Recently, concerns have been growing about decrease of prospective international students’ interest in U.S. MBA programs.
Then, this Wednesday a new survey was published, which showed an additional reason why students from overseas are starting to get their MBAs elsewhere: company recruiters started hiring fewer international employees, trying to save money on additional training.
The survey conducted by the MBA Career Services & Employer Alliance used results from 94 schools all over the world, Poets&Quants reports. The results showed that, although MBA graduates are being hired as often as always, since 2017, the recruiting rates for international MBAs have been dropping. Actually, employers are unwilling to spend company resources on recruiting international professionals, considering the political situation in America.
As both business schools and aspiring students are aware of the “Trump effect” which is the same as “Brexit effect” for the UK and prevents international students from considering schools in these countries, the survey results are far from surprising. Now we know that employers are also worried about the prospects of hiring international staff. In its turn, the decrease in hiring foreign MBAs will only exacerbate the situation with declining applications from aspiring international students.
The surveys for the report were conducted in this January and February, and 77% of the participants were U.S. MBA programs. The report showed the following:
- There are 68% respondents who reported less full-time jobs for international students, whereas in 2016, only 50% of them indicated a decrease.
- At the same time, in the technology sector, more international full-time MBAs are being hired; unlike other sectors, 43% of it reported an increase.
- Internships show much the same picture: for 11.3% of responding business schools, the opportunities for foreign MBAs are rising, whereas for 33.8% they haven’t changed, and for 54.9% the opportunities decreased.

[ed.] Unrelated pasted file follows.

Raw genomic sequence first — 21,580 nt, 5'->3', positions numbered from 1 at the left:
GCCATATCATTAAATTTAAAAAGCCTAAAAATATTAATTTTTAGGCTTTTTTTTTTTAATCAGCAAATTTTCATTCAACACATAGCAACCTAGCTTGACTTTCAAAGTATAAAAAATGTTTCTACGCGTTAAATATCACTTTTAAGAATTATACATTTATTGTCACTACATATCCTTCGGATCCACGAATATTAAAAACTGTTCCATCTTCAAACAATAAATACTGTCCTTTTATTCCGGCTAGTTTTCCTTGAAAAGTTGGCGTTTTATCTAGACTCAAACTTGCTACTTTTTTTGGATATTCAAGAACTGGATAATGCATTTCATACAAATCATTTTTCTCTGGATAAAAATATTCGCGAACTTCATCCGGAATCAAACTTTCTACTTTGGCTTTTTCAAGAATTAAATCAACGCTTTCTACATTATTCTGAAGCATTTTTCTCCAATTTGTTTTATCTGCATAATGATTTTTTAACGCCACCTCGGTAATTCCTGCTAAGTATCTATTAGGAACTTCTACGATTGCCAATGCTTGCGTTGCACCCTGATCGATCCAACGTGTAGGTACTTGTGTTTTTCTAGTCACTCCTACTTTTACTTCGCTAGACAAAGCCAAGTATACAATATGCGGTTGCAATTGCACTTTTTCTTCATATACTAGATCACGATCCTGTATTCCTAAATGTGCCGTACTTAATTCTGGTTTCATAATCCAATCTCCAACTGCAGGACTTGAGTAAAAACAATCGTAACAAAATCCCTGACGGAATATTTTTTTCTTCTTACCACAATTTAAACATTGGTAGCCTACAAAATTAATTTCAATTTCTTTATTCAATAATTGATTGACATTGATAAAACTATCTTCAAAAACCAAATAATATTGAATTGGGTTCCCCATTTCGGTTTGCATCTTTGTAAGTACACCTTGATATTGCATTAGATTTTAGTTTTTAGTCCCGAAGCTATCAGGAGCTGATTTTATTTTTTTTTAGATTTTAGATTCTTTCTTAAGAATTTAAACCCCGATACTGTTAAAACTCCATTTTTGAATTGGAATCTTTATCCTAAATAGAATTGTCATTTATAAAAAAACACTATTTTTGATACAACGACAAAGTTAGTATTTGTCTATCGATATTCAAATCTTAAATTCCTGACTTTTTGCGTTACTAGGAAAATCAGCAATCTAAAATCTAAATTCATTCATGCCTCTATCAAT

The biggest decline is reported by the Consumer Packaged Goods industry (according to 50.7% of responding business schools). For most other sectors, the decrease was confirmed by 30-35% of respondents, and only in the technology sector the activity was increasing.
Is the situation for specialized master’s any better?
Actually, for specialized master’s students, the picture is pretty much the same. The survey showed that no more than 17.5% of respondents reported increase in job opportunities for specialized master’s students from abroad. 42.5% of business schools say the opportunities have dropped. Internships show an even more alarming picture: according to 54.6% of respondents, opportunities have decreased, while only 9.1% indicated an increase.
Half of the respondents reported that there were fewer jobs in government for international specialized master’s students. Additionally, 44% said there was a decrease in jobs for Consumer Packaged Goods industry. The same can be said for Media and Entertainment (42.1%) and Consulting (41.9%). Still, in the Technology industry opportunities for jobs are increasing, according to 41.9% of the respondents.
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